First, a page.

Best of all, the Buccaneers helped Jameis Winston by handing center Ryan Jensen a four-year, $42 million deal, $22 million of which is guaranteed (that's only fifth in total dollars among linemen so far). It's hard to knock the Buccaneers for overpaying in the current spend-happy environment surrounding offensive linemen, especially if the endgame is paying to keep a franchise quarterback healthy.
The Buccaneers don't have the vibe of a team that spent big money unwisely, and they still possess a top-10 pick. The NFC South could have a big problem on its hands next season.
Tennessee Titans: B
The Tennessee Titans made a pair of big splashes and then cooled off.
Not bad when those splashes were Malcolm Butler and Dion Lewis from the Patriots. Lewis becomes a key cog in the backfield next to the impressive Derrick Henry after the team moved on from DeMarco Murray. Butler slots into a steadily improving secondary featuring names like Logan Ryan, Adoree' Jackson and Kevin Byard.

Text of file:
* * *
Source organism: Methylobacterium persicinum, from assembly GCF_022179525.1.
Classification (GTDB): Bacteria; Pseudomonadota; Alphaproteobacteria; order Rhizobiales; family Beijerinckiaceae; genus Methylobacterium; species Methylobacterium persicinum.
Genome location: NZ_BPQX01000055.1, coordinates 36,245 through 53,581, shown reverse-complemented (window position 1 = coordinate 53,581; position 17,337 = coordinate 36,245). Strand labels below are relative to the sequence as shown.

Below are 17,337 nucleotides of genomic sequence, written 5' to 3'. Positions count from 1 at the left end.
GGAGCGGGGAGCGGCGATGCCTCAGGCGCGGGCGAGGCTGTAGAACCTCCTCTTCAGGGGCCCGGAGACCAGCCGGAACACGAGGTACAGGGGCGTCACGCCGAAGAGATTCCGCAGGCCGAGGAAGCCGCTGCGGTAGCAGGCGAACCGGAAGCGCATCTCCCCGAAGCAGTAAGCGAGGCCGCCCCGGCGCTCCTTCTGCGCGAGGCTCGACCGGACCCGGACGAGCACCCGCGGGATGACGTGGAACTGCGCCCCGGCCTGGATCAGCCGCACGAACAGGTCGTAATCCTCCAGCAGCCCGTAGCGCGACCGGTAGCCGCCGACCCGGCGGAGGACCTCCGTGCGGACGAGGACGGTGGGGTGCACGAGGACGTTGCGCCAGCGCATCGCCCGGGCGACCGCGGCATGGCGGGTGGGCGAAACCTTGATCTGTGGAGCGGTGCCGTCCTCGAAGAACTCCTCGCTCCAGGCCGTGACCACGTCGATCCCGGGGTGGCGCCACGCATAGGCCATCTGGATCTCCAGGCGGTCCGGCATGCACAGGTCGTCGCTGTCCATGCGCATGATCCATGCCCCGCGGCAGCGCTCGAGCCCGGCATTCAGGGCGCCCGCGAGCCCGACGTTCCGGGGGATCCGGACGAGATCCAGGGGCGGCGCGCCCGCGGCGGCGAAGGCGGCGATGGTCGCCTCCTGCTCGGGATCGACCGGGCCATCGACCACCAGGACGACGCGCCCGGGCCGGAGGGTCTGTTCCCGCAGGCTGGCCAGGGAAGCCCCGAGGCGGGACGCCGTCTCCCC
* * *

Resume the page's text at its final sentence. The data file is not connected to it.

While Butler and Lewis come in with name recognition, these are the complementary moves a team needs to compete. Linebacker is another position that needs to be addressed, but that area in particular can be of the slow-developing variety on the market.
If all else fails, the improvement on both sides of the ball gives way to the draft, where the Titans clutch a top-25 pick.
Washington Redskins: C
Unexpected or not, the Washington Redskins have their guy in quarterback Alex Smith.
Happy with the move, the Redskins then went out and added Paul Richardson to the wideout corps as they continue to search for a receiver who consistently takes the top off a defense like they had with DeSean Jackson in town.
Otherwise, losses stand out. Edge-rusher Trent Murphy is gone, as is wideout Ryan Grant. Additions have been marginal at best, with cornerback Orlando Scandrick signing a two-year deal and linebacker Zach Brown re-upping for three more years.
Washington coughed up a third-round pick in the trade to get Smith, so the front office still has its hands on the No. 13 selection in the first round. As expected, the focus of the Redskins' approach after the trade has seemed to center more on the draft than free agency.